In commemorating World Oceans Day, the South African Maritime Safety Authority said it was critical that shipping have a minimal negative impact on the ocean and atmospheric environment.

June 8 is World Oceans Day, the theme of which is “Preventing plastic pollution and encouraging solutions for a healthy ocean”.

On Friday, in Durban, at the Transnet Cruise Terminal (Durban Harbor) SAMSA will have an exhibition promoting safe seas and clean oceans at the SA Agulhas 11 Open Day which is open to the public. The event will be hosted by the Department of Environmental Affairs.

To deliver on its mandate to prevent pollution from ships, SAMSA, South Africa’s maritime authority, is charged with the International Convention for the Prevention of Pollution from Ships (MARPOL), which covers prevention of pollution of the marine environment by ships from operational or accidental causes.

It is a treaty adopted by the International Maritime Organisation (IMO)to prevent and minimise pollution from shipping.

Sobantu Tilayi, Chief Operating Officer for SAMSA: “People rely on shipping every single day, as the most cost-effective and fuel-efficient way to transport essential raw materials, commodities and consumer goods. Thus, we have to make sure that shipping has a minimal negative impact on the ocean and atmospheric environment.”

MARPOL addresses pollution by oil from ships; noxious liquid substances, such as chemicals, carried in bulk; harmful substances carried in packaged form; sewage discharges into the sea and the disposal at sea of ship-generated garbage.

South Africa has a robust safety and pollution response framework and was a leader in much of the science and development associated with combatting pollution on the continent, Tilayi said.

Sobantu Tilayi
Sobantu Tilayi

Tilayi said the IMO has already adopted mandatory measures aimed at reducing pollution.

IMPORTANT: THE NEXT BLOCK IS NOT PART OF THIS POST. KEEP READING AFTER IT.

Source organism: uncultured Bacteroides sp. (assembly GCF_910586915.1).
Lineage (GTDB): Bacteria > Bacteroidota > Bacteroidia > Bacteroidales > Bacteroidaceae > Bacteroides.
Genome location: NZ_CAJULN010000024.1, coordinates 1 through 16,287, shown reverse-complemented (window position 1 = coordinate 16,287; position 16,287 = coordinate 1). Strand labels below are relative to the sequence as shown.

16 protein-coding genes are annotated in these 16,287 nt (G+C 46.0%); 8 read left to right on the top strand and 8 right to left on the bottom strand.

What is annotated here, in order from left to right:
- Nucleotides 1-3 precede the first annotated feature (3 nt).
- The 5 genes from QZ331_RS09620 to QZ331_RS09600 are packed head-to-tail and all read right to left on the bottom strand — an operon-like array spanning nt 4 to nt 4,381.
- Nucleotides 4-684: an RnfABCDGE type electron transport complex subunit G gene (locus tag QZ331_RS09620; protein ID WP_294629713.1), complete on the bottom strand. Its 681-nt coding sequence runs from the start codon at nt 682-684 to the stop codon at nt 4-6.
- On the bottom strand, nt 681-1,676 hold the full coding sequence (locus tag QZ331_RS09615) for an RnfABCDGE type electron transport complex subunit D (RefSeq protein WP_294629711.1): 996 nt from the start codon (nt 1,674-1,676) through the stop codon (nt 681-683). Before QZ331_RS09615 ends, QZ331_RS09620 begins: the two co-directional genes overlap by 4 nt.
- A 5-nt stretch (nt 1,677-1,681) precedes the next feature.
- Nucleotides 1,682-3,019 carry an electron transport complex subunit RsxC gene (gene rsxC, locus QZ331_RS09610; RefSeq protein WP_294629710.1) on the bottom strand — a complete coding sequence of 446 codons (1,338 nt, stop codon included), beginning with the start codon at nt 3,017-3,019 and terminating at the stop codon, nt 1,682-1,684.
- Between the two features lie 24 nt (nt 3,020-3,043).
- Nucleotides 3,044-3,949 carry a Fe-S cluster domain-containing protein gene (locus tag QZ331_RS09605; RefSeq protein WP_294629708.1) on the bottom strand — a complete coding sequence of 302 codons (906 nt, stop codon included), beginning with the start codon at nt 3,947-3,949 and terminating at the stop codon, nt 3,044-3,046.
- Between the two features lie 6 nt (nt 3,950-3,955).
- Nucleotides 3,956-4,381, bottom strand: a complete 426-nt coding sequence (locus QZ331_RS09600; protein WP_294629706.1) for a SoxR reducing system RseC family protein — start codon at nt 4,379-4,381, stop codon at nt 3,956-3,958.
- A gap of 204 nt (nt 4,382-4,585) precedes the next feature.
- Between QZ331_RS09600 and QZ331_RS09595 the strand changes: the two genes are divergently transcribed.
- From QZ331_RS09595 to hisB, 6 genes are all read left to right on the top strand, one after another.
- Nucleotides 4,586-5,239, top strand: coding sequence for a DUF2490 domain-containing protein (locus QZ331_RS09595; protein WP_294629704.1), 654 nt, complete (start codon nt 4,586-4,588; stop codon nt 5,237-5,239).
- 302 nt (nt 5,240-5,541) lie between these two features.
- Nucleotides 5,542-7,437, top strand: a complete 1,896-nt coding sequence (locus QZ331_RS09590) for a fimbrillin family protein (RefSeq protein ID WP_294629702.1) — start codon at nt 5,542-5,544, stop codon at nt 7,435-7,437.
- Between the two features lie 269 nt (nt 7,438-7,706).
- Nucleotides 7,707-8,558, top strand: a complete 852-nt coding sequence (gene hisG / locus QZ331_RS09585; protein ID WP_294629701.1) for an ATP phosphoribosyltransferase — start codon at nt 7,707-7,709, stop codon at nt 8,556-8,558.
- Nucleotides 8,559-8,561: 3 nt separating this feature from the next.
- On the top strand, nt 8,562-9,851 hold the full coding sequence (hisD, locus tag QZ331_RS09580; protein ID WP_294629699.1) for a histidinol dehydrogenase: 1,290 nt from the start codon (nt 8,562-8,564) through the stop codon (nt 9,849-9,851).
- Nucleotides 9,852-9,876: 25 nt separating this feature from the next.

SAMSA believes that a safe, sustainable, and competitive transportation framework is essential to Africa’s prosperity and competitiveness in the shipping sector which accounts for 90% of goods transported around the world.

“This must be achieved in a sustainable manner that respects the importance of the ocean. We are poised to ensure waterways are managed safely and effectively, and to establish low-impact trade corridors on the land and the sea that enable international and domestic trade safely and efficiently,” said Tilayi.

MARPOL also recognizes the need for more stringent requirements to manage and protect so-called Special Areas, due to their ecology and their sea traffic.”

This recognition of special areas, alongside global regulation including regulation here in South Africa, is a clear indication of a strong awareness of – and total commitment to – the fundamental importance of protecting and preserving the world’s seas and oceans as vital life support systems for all people.

The Antarctic has enjoyed Special Area status since 1992. Oily discharges into the sea and garbage disposal overboard are totally prohibited. In addition, a total ban on the carriage or use of heavy fuel oils took effect on 1 August 2011.